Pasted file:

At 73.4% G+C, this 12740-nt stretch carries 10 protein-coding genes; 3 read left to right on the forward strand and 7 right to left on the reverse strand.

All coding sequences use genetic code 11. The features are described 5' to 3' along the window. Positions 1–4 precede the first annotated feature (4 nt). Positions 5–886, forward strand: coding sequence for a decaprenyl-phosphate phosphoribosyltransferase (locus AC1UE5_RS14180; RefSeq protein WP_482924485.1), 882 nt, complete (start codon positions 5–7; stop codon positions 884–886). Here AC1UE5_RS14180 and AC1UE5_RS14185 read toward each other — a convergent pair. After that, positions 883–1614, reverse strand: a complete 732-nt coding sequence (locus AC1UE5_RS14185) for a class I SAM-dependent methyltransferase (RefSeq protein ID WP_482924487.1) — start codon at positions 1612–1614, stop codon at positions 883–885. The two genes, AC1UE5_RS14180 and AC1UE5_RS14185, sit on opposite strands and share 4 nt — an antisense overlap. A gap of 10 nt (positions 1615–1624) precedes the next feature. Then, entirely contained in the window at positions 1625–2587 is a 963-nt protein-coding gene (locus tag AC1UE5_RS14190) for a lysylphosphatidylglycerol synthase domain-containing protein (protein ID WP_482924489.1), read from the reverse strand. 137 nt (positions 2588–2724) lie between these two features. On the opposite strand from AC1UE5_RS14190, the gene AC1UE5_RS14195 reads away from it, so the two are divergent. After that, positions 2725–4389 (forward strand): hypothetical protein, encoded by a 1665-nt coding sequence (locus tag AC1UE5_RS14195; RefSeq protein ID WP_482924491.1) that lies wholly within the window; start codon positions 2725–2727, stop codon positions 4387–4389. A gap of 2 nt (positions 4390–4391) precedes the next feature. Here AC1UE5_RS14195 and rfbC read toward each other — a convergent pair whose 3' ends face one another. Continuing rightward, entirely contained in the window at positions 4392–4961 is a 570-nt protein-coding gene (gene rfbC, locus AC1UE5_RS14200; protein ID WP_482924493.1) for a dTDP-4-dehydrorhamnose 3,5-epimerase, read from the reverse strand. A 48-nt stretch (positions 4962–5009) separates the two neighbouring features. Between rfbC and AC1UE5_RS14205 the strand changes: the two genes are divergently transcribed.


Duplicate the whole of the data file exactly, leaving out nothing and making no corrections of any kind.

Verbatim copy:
At 73.4% G+C, this 12740-nt stretch carries 10 protein-coding genes; 3 read left to right on the forward strand and 7 right to left on the reverse strand.

All coding sequences use genetic code 11. The features are described 5' to 3' along the window. Positions 1–4 precede the first annotated feature (4 nt). Positions 5–886, forward strand: coding sequence for a decaprenyl-phosphate phosphoribosyltransferase (locus AC1UE5_RS14180; RefSeq protein WP_482924485.1), 882 nt, complete (start codon positions 5–7; stop codon positions 884–886). Here AC1UE5_RS14180 and AC1UE5_RS14185 read toward each other — a convergent pair. After that, positions 883–1614, reverse strand: a complete 732-nt coding sequence (locus AC1UE5_RS14185) for a class I SAM-dependent methyltransferase (RefSeq protein ID WP_482924487.1) — start codon at positions 1612–1614, stop codon at positions 883–885. The two genes, AC1UE5_RS14180 and AC1UE5_RS14185, sit on opposite strands and share 4 nt — an antisense overlap. A gap of 10 nt (positions 1615–1624) precedes the next feature. Then, entirely contained in the window at positions 1625–2587 is a 963-nt protein-coding gene (locus tag AC1UE5_RS14190) for a lysylphosphatidylglycerol synthase domain-containing protein (protein ID WP_482924489.1), read from the reverse strand. 137 nt (positions 2588–2724) lie between these two features. On the opposite strand from AC1UE5_RS14190, the gene AC1UE5_RS14195 reads away from it, so the two are divergent. After that, positions 2725–4389 (forward strand): hypothetical protein, encoded by a 1665-nt coding sequence (locus tag AC1UE5_RS14195; RefSeq protein ID WP_482924491.1) that lies wholly within the window; start codon positions 2725–2727, stop codon positions 4387–4389. A gap of 2 nt (positions 4390–4391) precedes the next feature. Here AC1UE5_RS14195 and rfbC read toward each other — a convergent pair whose 3' ends face one another. Continuing rightward, entirely contained in the window at positions 4392–4961 is a 570-nt protein-coding gene (gene rfbC, locus AC1UE5_RS14200; protein ID WP_482924493.1) for a dTDP-4-dehydrorhamnose 3,5-epimerase, read from the reverse strand. A 48-nt stretch (positions 4962–5009) separates the two neighbouring features. Between rfbC and AC1UE5_RS14205 the strand changes: the two genes are divergently transcribed.